Don’t pirate software, use free stuff instead

you’ll get everything you need without paying anything, unless you choose to donate.
Thunderbird mail reader is a good example. It works well and is much like Outlook, but is free. Windows 10 Narrator is finally a fully useful screenreader, built in to Window and free. I still prefer NVDA for Windows, also free, but either will be what you need. Amazon Fire tablets have a nice screenreader built into the system, even on their cheapest tablets. JAWS is now $1000 and you must pay a yearly maintenance fee. Outrageous. I just read that Freedom Scientific, the makers of JAWS now has an annual license for $95 per year, but only for the home version. This one, three or five year at a time is also available for ZoomText. If you need a document reading solution, their OpenBook is another $1000. Please read on to learn about free or almost free software which will cover all your needs, no matter what your special situation might be.

I’ve tried hundreds of apps

so you don’t have to. If you have questions, use the contact me link, and I’ll try to help you find free apps which will work for your needs.

My Soap Box

I’m outraged by the high price of specialized technology for people with disabilities, and frustrated because government agencies, at least the ones I know about, frequently recommend the most expensive of all the available options. So, I want to show people how to have technology which can help them without it costing a fortune.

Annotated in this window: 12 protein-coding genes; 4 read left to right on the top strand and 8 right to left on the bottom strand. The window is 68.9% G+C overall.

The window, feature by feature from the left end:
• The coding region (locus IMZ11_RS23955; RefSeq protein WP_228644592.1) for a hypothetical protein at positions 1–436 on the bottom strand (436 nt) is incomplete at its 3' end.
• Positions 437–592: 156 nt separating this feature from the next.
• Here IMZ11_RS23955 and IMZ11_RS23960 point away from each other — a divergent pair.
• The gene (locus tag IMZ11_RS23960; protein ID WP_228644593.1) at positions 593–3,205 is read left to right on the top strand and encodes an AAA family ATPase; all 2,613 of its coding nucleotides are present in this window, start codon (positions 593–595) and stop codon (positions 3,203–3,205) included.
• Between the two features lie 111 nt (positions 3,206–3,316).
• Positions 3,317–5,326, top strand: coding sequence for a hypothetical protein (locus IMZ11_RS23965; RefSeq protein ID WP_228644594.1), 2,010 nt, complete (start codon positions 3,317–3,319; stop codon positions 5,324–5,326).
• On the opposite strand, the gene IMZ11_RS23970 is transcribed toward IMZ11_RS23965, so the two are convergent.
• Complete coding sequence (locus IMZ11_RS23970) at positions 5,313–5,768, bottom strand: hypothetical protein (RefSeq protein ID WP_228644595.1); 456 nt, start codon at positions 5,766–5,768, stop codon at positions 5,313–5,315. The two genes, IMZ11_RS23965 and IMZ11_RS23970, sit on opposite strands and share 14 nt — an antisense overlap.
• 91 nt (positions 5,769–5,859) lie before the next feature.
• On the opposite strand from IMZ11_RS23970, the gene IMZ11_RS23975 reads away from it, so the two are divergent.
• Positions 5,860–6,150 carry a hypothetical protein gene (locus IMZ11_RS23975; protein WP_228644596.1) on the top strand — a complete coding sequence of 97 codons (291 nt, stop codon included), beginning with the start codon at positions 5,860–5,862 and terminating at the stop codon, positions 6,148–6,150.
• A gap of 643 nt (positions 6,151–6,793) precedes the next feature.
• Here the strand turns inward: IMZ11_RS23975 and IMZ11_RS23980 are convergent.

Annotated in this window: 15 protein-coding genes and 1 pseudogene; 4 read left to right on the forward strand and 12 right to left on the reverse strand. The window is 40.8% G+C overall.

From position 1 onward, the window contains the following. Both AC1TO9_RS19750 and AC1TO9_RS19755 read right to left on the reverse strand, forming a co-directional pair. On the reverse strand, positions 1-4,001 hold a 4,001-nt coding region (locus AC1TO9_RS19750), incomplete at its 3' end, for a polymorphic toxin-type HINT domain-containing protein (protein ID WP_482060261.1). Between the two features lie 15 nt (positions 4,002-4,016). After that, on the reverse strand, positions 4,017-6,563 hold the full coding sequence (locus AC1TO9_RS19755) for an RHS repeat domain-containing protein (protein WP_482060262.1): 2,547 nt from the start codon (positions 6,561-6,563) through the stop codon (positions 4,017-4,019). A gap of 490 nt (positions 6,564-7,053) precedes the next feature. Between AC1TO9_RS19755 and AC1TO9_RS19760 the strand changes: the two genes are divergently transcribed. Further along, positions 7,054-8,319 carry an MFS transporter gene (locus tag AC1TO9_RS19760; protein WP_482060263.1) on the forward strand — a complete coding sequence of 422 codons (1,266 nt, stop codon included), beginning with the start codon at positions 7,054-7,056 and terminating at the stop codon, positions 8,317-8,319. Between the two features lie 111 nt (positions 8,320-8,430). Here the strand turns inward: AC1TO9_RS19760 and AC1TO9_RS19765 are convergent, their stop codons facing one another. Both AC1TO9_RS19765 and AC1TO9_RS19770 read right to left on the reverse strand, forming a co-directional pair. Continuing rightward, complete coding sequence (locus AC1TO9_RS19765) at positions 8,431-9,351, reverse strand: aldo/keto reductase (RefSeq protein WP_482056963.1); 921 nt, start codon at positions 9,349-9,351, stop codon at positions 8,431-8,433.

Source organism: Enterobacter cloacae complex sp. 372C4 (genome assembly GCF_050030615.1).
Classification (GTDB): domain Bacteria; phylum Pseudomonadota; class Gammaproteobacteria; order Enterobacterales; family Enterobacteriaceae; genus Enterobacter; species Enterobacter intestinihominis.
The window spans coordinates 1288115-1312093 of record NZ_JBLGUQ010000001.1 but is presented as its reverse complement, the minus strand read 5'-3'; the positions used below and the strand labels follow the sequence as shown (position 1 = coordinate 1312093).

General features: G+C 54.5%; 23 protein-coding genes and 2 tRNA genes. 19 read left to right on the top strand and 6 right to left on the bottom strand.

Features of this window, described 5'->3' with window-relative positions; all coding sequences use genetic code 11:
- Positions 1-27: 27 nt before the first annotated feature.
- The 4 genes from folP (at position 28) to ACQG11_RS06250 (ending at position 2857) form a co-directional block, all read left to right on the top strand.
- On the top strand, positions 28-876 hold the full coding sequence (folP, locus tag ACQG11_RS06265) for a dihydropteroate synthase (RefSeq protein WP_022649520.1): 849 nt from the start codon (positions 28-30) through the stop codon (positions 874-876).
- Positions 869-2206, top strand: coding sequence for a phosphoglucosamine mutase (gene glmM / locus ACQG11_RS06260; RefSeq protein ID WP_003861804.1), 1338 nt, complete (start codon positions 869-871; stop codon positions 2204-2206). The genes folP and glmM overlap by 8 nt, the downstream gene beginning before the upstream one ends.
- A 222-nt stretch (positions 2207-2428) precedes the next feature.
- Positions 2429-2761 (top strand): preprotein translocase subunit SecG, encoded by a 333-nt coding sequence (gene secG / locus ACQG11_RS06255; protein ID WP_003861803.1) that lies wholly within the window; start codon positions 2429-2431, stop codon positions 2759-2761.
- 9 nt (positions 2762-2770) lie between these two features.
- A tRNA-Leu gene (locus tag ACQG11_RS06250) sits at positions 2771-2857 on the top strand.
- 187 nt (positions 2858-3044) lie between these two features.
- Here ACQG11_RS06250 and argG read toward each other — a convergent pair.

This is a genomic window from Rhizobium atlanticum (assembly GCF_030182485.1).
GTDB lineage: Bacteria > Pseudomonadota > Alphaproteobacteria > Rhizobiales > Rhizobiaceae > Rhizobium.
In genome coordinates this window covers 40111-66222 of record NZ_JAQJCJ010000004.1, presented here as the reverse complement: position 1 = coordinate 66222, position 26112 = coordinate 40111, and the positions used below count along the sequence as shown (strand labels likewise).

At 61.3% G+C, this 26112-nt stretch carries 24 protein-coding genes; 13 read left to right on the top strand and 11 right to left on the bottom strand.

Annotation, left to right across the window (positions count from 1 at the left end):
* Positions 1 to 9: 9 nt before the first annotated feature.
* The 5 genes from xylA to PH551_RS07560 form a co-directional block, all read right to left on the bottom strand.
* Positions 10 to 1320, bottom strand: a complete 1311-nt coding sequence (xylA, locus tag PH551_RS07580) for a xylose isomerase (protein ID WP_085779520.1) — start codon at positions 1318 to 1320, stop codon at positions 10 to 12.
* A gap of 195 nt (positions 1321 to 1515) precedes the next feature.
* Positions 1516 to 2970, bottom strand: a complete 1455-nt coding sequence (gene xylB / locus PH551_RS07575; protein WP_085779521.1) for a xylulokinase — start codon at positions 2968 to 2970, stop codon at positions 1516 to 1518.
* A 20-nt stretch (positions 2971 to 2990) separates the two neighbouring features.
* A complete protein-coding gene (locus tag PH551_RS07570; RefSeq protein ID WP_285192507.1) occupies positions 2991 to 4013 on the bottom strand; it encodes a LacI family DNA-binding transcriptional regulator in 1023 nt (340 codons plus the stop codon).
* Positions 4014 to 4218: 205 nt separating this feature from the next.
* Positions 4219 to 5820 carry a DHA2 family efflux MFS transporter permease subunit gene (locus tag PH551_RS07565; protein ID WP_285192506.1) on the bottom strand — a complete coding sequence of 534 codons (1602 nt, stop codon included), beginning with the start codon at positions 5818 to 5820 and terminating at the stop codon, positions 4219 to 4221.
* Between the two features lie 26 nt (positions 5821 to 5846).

My specialty

is teaching adults, though sometimes children, with disabilities how to use computers and other technology devices to better their lives and give them a chance of getting a job or going to school. I was, for many years, the Technology Manager at a disability agency based in Nashville, TN. During that time I had plenty of opportunity to explore various specialized devices and software for people with disabilities. While much of this software and hardware is very good, the cost is so expensive as to put it out of reach for the people who really need it. Even if the insurance company will buy the device, the family is left with the expensive yearly contracts. This brings me to the point of my site; a place to explain how mainstream software and devices can be used for those with disabilities without paying the exorbitant prices for specialty products.

Most of my students are blind or have low vision. Some have no speech, some have little or no use of their hands, while others have intellectual challenges. The thing that all these people have in common is that using a computer can help them communicate and learn in a way that was only a dream 15 or 20 years ago.

A list of the software

I personally use: Seeing AI, VoiceDream Reader, KNFB reader, Reader view in Safari browser. GeniusScan, Kindle Reader, Overdrive app, RocketBook app, Lazarillo, BARD mobile. The one item on this list which is really expensive, KNFB reader, now has a free rival, Seeing AI, which does document reading and so much more, and is available in six languages. The only reason I keep using KNFB reader is because it works in Italian as well as many other languages. It’s available for IOS, Android and Windows 10 in 14 languages. The KNFB website has both video and text tutorials and a full manual.